Chances are, you encounter so many warning labels on a daily basis that you no longer bother reading them. And even if you do, it's nearly impossible to determine if a product represents a true hazard or if you're just encountering a bunch of weasel words designed solely to avoid lawsuits.
Not surprisingly, this is a problem.
A paper published in the Harvard Business Review last week concluded that the U.S. warning-label system "fails miserably at distinguishing between large and small risks."
To illustrate that point, researchers from Harvard and Vanderbilt universities said consumers should think about the difference between wolves (potentially very dangerous) and puppies (not so much).
"The problem with our present warning system is that it shouts 'Danger!' for both wolves and puppies," they wrote. "Such a system is of little value; people quickly learn to ignore warnings since they encounter vastly more puppies than wolves. The result is that when a wolf is truly present, people pay little heed."
There are few wolves in the consumer world as ferocious as cigarettes, which is why their packaging explicitly warns that "smoking causes lung cancer."
But that message might be diluted in many consumers' eyes by, say, language required by California's Proposition 65, the Safe Drinking Water and Toxic Enforcement Act of 1986. It requires state businesses to post signs warning of the presence of chemicals known to cause cancer or birth defects.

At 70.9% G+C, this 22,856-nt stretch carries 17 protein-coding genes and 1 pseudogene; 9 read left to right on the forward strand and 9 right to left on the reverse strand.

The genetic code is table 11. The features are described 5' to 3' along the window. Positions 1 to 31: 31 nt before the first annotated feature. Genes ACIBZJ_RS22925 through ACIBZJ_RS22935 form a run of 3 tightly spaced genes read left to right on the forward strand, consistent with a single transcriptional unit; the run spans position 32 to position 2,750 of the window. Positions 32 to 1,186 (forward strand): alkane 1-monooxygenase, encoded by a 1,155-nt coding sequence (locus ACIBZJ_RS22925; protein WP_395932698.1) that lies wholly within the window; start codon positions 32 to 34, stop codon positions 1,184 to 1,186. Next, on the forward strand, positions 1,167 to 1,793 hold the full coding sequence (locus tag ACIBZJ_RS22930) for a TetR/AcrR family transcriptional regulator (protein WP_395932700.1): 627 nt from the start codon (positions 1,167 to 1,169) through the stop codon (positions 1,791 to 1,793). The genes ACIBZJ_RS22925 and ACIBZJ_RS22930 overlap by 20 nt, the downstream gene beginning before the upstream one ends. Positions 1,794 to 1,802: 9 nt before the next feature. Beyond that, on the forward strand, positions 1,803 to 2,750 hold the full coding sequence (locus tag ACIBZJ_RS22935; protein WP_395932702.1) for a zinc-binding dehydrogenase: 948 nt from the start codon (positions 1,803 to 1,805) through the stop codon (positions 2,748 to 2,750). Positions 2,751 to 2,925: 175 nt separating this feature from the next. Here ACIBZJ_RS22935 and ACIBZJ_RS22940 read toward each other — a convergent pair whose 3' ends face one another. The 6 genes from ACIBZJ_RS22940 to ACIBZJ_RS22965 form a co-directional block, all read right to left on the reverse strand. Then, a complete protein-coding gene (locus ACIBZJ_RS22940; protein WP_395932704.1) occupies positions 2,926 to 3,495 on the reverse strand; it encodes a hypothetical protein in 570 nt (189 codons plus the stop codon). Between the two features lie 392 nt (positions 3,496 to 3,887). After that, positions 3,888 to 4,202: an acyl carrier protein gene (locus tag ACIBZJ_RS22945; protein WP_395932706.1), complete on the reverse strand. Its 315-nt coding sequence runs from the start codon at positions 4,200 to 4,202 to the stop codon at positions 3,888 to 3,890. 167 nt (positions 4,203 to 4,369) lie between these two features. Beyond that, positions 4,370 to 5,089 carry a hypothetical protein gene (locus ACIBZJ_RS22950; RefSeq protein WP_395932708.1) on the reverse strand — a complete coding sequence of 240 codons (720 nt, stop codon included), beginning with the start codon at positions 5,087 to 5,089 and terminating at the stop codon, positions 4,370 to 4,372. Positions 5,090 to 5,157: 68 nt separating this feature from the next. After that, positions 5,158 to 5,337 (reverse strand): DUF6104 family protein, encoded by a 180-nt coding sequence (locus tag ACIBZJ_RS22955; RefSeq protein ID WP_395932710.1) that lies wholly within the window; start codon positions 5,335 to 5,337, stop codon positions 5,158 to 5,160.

However, because the law covers more than 800 chemicals, such signs can be ubiquitous in a consumer's daily travels. This, the researchers said, is a classic example of a warning-label puppy — yes, you could get bit, but it's highly unclear if there's actually any danger.
As a result, it becomes all too easy to discount the cancer risk of cigarettes if you're told you're facing other cancer risks just by entering a store or office building.
"We need a system that allows people to distinguish between a modest risk and a truly substantial risk," said W. Kip Viscusi, a professor of law, economics and management at Vanderbilt who co-wrote the Harvard Business Review paper.
"People's eyes glaze over when they look at a warning," he told me. "They simply don't read it at all."
A big problem, Viscusi said, is that U.S. companies err on the side of caution by "overwarning" of every possible risk or side effect as a legal precaution. By including all potential dangers, regardless of how remote or silly, corporate lawyers figure that aggrieved customers will have no room for litigation.
Perhaps that's why drug marketer Prestige Brands includes on its warnings for the over-the-counter insomnia remedy Nytol that the product "may cause drowsiness." It's a sleeping pill!
Nytol users also are warned that they shouldn't drive "or perform other possibly unsafe tasks."
Warning labels have been around in the United States since the Federal Caustic Poison Act was adopted in 1927. They became more commonplace when safety labels were required for food and drugs in 1938. Cigarette warnings entered the picture in the mid-1960s.